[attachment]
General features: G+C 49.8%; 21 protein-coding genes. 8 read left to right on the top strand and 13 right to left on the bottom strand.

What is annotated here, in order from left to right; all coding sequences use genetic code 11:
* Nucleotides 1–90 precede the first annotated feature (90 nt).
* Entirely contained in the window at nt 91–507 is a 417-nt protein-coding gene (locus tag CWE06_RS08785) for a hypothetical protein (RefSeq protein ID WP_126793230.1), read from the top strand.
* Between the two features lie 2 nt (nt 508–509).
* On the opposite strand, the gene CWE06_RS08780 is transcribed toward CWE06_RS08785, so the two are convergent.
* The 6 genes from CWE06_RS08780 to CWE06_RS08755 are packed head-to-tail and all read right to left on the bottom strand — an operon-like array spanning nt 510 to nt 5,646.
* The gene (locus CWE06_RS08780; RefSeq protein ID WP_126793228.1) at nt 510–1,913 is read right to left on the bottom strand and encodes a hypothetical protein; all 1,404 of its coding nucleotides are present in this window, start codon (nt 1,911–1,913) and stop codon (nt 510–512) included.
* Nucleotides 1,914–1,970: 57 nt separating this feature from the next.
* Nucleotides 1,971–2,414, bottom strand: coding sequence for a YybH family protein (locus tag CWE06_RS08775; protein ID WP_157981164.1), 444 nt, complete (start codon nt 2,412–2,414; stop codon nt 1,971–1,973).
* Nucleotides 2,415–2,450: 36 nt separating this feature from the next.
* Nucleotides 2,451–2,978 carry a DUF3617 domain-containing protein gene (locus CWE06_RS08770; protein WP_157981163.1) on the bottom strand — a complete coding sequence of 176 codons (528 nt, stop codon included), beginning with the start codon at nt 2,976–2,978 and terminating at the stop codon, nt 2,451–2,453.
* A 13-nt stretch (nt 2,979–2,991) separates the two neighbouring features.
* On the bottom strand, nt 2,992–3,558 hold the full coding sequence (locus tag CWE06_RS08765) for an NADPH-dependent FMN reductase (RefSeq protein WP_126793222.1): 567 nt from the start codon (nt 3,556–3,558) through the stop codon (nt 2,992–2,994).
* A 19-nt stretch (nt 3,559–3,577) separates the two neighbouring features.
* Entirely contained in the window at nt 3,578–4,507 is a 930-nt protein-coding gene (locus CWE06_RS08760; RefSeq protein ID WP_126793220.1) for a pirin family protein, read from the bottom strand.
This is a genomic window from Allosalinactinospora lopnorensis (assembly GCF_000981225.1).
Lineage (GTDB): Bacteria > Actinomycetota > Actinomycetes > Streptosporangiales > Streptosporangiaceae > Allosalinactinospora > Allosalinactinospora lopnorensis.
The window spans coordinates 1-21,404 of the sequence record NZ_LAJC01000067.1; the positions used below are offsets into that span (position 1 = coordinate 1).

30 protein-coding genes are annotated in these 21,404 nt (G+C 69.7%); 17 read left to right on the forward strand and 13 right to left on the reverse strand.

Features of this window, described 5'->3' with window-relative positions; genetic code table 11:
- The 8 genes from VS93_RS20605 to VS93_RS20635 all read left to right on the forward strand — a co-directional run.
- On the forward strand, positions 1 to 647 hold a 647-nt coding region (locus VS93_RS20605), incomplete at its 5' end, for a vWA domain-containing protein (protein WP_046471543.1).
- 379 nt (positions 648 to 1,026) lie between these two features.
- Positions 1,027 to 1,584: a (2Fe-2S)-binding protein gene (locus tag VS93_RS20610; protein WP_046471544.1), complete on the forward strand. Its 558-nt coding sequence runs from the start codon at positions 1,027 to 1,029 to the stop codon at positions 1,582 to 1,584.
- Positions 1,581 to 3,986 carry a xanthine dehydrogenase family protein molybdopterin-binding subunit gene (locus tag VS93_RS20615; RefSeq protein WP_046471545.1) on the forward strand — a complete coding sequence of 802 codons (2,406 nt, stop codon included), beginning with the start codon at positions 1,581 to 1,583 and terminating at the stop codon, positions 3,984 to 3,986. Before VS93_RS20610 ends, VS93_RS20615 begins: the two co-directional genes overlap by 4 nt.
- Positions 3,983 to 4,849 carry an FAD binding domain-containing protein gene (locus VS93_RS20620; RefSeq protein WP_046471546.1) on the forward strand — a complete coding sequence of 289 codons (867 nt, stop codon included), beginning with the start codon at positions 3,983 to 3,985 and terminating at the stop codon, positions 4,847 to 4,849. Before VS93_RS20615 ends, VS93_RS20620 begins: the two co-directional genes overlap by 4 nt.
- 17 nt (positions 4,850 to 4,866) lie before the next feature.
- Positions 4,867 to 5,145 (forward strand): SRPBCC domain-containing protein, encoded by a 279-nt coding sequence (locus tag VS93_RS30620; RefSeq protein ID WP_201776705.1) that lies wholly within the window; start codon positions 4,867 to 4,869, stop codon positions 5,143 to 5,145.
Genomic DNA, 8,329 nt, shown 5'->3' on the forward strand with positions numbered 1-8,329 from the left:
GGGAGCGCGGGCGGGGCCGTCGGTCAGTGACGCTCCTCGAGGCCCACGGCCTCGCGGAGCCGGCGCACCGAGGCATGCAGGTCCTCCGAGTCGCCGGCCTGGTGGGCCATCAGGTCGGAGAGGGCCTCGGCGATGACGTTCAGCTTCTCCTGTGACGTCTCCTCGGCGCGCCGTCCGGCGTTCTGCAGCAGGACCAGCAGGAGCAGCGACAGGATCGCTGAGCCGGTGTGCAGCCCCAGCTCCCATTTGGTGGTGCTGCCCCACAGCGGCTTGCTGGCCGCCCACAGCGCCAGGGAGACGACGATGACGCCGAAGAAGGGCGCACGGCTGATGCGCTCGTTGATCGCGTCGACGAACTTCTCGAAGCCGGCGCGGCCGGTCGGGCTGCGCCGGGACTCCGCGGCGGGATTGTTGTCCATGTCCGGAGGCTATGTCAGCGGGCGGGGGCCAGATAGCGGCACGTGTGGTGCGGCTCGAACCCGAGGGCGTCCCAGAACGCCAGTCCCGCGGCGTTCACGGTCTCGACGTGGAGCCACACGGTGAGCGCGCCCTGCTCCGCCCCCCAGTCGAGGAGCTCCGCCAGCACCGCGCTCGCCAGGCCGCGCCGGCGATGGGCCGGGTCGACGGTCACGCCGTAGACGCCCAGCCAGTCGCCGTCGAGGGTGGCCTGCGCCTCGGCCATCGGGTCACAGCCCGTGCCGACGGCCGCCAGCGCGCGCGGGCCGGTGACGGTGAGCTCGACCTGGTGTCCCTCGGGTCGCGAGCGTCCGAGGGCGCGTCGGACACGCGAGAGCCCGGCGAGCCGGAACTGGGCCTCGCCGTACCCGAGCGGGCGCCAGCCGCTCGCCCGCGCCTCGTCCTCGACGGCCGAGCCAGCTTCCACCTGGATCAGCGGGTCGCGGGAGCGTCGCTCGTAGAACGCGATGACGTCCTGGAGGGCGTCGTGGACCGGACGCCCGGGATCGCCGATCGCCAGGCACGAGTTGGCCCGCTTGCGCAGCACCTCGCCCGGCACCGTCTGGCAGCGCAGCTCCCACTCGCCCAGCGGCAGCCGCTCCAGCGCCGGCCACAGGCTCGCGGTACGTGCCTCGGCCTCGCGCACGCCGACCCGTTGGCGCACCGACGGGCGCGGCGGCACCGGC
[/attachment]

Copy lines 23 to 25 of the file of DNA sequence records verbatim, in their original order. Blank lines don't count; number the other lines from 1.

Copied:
- On the forward strand, positions 1 to 647 hold a 647-nt coding region (locus VS93_RS20605), incomplete at its 5' end, for a vWA domain-containing protein (protein WP_046471543.1).
- 379 nt (positions 648 to 1,026) lie between these two features.
- Positions 1,027 to 1,584: a (2Fe-2S)-binding protein gene (locus tag VS93_RS20610; protein WP_046471544.1), complete on the forward strand. Its 558-nt coding sequence runs from the start codon at positions 1,027 to 1,029 to the stop codon at positions 1,582 to 1,584.